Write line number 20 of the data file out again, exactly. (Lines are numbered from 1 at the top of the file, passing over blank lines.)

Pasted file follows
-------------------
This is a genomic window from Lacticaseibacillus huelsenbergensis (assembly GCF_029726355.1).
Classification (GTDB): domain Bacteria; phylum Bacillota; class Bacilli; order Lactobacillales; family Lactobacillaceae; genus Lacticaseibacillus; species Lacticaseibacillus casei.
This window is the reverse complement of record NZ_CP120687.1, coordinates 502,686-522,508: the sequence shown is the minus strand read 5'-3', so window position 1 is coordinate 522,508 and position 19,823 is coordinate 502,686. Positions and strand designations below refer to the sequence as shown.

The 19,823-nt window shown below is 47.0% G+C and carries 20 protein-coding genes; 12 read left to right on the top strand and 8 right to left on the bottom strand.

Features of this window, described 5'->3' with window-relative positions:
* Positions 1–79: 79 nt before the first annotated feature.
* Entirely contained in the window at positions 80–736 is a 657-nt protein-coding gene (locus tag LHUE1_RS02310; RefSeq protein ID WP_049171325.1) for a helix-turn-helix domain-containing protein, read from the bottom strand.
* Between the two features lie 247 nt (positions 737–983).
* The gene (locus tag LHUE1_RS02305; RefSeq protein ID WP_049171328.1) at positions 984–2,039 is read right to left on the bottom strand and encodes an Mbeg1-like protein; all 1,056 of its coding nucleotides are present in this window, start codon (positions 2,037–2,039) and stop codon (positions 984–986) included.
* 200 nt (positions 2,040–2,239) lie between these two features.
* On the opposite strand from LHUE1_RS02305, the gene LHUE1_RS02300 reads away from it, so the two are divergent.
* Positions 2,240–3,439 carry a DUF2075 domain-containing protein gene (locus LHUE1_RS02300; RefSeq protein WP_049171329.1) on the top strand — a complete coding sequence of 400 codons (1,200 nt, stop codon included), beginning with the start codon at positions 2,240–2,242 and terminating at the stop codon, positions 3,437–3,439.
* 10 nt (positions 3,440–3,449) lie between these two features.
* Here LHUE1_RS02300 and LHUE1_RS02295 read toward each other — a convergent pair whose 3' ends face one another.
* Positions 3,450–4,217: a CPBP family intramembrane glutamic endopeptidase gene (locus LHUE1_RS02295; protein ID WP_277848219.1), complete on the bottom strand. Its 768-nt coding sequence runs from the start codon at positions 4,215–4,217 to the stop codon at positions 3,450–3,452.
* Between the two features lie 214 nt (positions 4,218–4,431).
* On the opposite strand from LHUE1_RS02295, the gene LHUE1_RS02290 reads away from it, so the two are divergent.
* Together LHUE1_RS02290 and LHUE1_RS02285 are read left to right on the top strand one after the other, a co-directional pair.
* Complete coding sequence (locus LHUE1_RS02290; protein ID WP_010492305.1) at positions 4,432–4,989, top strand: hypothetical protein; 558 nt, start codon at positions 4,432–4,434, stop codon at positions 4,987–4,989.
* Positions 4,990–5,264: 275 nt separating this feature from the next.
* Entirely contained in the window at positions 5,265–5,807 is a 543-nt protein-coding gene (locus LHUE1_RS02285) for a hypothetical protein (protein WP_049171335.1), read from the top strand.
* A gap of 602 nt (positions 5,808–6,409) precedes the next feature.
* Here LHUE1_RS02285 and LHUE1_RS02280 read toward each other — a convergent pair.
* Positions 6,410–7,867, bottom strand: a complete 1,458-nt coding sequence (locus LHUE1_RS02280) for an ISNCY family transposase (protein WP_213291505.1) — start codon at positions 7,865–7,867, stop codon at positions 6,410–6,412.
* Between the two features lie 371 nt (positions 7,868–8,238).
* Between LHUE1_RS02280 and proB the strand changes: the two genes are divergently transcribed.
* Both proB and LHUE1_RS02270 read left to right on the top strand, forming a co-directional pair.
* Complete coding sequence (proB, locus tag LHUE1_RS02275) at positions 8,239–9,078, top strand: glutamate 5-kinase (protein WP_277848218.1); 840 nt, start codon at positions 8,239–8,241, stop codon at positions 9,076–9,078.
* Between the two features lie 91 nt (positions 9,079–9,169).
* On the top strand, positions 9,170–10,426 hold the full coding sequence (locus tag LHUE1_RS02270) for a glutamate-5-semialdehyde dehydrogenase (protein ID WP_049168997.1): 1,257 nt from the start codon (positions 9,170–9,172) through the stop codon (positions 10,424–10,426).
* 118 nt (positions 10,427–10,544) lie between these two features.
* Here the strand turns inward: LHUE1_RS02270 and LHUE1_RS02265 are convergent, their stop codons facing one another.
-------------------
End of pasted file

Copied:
* Positions 4,990–5,264: 275 nt separating this feature from the next.